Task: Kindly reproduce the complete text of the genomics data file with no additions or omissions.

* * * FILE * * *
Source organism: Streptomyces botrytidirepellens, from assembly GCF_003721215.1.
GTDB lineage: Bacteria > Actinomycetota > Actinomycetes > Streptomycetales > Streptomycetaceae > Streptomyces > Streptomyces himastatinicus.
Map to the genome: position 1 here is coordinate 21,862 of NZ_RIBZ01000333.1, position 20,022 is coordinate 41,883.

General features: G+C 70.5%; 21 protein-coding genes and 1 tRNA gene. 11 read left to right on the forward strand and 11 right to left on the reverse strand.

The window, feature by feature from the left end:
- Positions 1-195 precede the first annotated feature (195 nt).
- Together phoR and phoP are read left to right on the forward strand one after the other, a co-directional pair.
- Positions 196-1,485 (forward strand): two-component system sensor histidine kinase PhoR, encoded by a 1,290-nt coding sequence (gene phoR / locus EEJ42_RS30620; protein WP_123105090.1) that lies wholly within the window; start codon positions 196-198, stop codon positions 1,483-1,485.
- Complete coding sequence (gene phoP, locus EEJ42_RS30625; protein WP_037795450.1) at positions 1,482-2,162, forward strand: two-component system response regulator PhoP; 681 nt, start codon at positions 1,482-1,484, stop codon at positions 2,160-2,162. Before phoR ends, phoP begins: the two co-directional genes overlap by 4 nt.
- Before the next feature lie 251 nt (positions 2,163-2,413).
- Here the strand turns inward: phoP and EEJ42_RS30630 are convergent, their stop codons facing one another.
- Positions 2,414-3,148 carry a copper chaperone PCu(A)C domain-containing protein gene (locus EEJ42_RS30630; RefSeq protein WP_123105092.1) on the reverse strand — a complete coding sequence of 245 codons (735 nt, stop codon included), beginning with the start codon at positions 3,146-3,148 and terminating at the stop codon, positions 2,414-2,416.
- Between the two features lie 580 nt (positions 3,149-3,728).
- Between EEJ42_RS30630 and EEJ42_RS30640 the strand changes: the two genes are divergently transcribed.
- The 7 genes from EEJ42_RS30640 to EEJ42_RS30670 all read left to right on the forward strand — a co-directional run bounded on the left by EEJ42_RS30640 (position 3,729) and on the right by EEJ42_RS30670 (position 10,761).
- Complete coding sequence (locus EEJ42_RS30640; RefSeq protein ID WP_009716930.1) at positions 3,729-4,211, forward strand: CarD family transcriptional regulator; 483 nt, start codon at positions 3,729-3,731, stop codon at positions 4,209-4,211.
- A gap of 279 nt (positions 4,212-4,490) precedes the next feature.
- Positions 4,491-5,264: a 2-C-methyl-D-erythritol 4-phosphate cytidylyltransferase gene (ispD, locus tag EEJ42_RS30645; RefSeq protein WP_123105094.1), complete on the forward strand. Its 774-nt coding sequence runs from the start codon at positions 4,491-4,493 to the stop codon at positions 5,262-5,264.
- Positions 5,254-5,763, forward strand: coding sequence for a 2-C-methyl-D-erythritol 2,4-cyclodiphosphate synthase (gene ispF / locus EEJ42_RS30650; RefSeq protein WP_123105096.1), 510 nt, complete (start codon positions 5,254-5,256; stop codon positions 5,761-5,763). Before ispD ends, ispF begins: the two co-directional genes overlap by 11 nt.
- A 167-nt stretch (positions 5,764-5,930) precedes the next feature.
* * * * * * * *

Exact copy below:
Source organism: Streptomyces botrytidirepellens, from assembly GCF_003721215.1.
GTDB lineage: Bacteria > Actinomycetota > Actinomycetes > Streptomycetales > Streptomycetaceae > Streptomyces > Streptomyces himastatinicus.
Map to the genome: position 1 here is coordinate 21,862 of NZ_RIBZ01000333.1, position 20,022 is coordinate 41,883.

General features: G+C 70.5%; 21 protein-coding genes and 1 tRNA gene. 11 read left to right on the forward strand and 11 right to left on the reverse strand.

The window, feature by feature from the left end:
- Positions 1-195 precede the first annotated feature (195 nt).
- Together phoR and phoP are read left to right on the forward strand one after the other, a co-directional pair.
- Positions 196-1,485 (forward strand): two-component system sensor histidine kinase PhoR, encoded by a 1,290-nt coding sequence (gene phoR / locus EEJ42_RS30620; protein WP_123105090.1) that lies wholly within the window; start codon positions 196-198, stop codon positions 1,483-1,485.
- Complete coding sequence (gene phoP, locus EEJ42_RS30625; protein WP_037795450.1) at positions 1,482-2,162, forward strand: two-component system response regulator PhoP; 681 nt, start codon at positions 1,482-1,484, stop codon at positions 2,160-2,162. Before phoR ends, phoP begins: the two co-directional genes overlap by 4 nt.
- Before the next feature lie 251 nt (positions 2,163-2,413).
- Here the strand turns inward: phoP and EEJ42_RS30630 are convergent, their stop codons facing one another.
- Positions 2,414-3,148 carry a copper chaperone PCu(A)C domain-containing protein gene (locus EEJ42_RS30630; RefSeq protein WP_123105092.1) on the reverse strand — a complete coding sequence of 245 codons (735 nt, stop codon included), beginning with the start codon at positions 3,146-3,148 and terminating at the stop codon, positions 2,414-2,416.
- Between the two features lie 580 nt (positions 3,149-3,728).
- Between EEJ42_RS30630 and EEJ42_RS30640 the strand changes: the two genes are divergently transcribed.
- The 7 genes from EEJ42_RS30640 to EEJ42_RS30670 all read left to right on the forward strand — a co-directional run bounded on the left by EEJ42_RS30640 (position 3,729) and on the right by EEJ42_RS30670 (position 10,761).
- Complete coding sequence (locus EEJ42_RS30640; RefSeq protein ID WP_009716930.1) at positions 3,729-4,211, forward strand: CarD family transcriptional regulator; 483 nt, start codon at positions 3,729-3,731, stop codon at positions 4,209-4,211.
- A gap of 279 nt (positions 4,212-4,490) precedes the next feature.
- Positions 4,491-5,264: a 2-C-methyl-D-erythritol 4-phosphate cytidylyltransferase gene (ispD, locus tag EEJ42_RS30645; RefSeq protein WP_123105094.1), complete on the forward strand. Its 774-nt coding sequence runs from the start codon at positions 4,491-4,493 to the stop codon at positions 5,262-5,264.
- Positions 5,254-5,763, forward strand: coding sequence for a 2-C-methyl-D-erythritol 2,4-cyclodiphosphate synthase (gene ispF / locus EEJ42_RS30650; RefSeq protein WP_123105096.1), 510 nt, complete (start codon positions 5,254-5,256; stop codon positions 5,761-5,763). Before ispD ends, ispF begins: the two co-directional genes overlap by 11 nt.
- A 167-nt stretch (positions 5,764-5,930) precedes the next feature.